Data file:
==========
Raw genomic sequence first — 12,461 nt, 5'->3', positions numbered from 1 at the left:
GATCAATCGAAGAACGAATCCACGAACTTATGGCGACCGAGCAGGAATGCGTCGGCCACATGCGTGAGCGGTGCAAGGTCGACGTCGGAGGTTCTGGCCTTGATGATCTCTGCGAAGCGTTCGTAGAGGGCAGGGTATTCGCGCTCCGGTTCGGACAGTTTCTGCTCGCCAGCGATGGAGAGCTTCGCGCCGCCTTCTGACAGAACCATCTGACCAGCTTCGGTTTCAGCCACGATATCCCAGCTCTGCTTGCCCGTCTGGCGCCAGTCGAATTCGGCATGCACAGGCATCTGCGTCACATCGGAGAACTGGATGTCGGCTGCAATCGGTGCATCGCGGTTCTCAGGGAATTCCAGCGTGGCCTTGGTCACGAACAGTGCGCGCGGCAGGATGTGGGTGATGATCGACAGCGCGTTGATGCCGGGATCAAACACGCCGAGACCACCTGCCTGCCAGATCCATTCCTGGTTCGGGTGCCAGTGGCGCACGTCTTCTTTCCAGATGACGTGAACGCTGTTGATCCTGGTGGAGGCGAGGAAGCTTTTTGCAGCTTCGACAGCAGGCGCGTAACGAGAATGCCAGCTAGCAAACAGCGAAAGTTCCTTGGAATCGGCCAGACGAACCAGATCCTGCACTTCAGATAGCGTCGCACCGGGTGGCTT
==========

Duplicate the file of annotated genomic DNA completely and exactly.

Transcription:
Raw genomic sequence first — 12,461 nt, 5'->3', positions numbered from 1 at the left:
GATCAATCGAAGAACGAATCCACGAACTTATGGCGACCGAGCAGGAATGCGTCGGCCACATGCGTGAGCGGTGCAAGGTCGACGTCGGAGGTTCTGGCCTTGATGATCTCTGCGAAGCGTTCGTAGAGGGCAGGGTATTCGCGCTCCGGTTCGGACAGTTTCTGCTCGCCAGCGATGGAGAGCTTCGCGCCGCCTTCTGACAGAACCATCTGACCAGCTTCGGTTTCAGCCACGATATCCCAGCTCTGCTTGCCCGTCTGGCGCCAGTCGAATTCGGCATGCACAGGCATCTGCGTCACATCGGAGAACTGGATGTCGGCTGCAATCGGTGCATCGCGGTTCTCAGGGAATTCCAGCGTGGCCTTGGTCACGAACAGTGCGCGCGGCAGGATGTGGGTGATGATCGACAGCGCGTTGATGCCGGGATCAAACACGCCGAGACCACCTGCCTGCCAGATCCATTCCTGGTTCGGGTGCCAGTGGCGCACGTCTTCTTTCCAGATGACGTGAACGCTGTTGATCCTGGTGGAGGCGAGGAAGCTTTTTGCAGCTTCGACAGCAGGCGCGTAACGAGAATGCCAGCTAGCAAACAGCGAAAGTTCCTTGGAATCGGCCAGACGAACCAGATCCTGCACTTCAGATAGCGTCGCACCGGGTGGCTT